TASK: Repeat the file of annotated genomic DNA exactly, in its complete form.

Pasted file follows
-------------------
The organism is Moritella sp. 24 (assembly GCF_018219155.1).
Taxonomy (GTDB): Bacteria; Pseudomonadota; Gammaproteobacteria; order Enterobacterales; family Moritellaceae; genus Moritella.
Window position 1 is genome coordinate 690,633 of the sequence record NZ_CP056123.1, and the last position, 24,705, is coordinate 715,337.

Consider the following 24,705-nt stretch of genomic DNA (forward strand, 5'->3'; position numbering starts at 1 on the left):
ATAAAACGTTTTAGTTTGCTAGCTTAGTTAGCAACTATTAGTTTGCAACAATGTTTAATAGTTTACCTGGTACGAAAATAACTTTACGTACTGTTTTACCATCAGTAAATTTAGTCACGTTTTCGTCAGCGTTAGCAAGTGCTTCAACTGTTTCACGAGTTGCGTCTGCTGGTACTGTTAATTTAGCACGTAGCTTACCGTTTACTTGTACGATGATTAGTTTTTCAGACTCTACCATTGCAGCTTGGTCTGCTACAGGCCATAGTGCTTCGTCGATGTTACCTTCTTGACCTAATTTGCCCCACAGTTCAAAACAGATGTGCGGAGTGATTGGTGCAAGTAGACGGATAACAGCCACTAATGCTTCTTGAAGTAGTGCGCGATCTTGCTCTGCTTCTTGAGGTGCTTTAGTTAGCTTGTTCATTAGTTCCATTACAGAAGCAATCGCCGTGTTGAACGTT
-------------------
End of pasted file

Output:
The organism is Moritella sp. 24 (assembly GCF_018219155.1).
Taxonomy (GTDB): Bacteria; Pseudomonadota; Gammaproteobacteria; order Enterobacterales; family Moritellaceae; genus Moritella.
Window position 1 is genome coordinate 690,633 of the sequence record NZ_CP056123.1, and the last position, 24,705, is coordinate 715,337.

Consider the following 24,705-nt stretch of genomic DNA (forward strand, 5'->3'; position numbering starts at 1 on the left):
ATAAAACGTTTTAGTTTGCTAGCTTAGTTAGCAACTATTAGTTTGCAACAATGTTTAATAGTTTACCTGGTACGAAAATAACTTTACGTACTGTTTTACCATCAGTAAATTTAGTCACGTTTTCGTCAGCGTTAGCAAGTGCTTCAACTGTTTCACGAGTTGCGTCTGCTGGTACTGTTAATTTAGCACGTAGCTTACCGTTTACTTGTACGATGATTAGTTTTTCAGACTCTACCATTGCAGCTTGGTCTGCTACAGGCCATAGTGCTTCGTCGATGTTACCTTCTTGACCTAATTTGCCCCACAGTTCAAAACAGATGTGCGGAGTGATTGGTGCAAGTAGACGGATAACAGCCACTAATGCTTCTTGAAGTAGTGCGCGATCTTGCTCTGCTTCTTGAGGTGCTTTAGTTAGCTTGTTCATTAGTTCCATTACAGAAGCAATCGCCGTGTTGAACGTT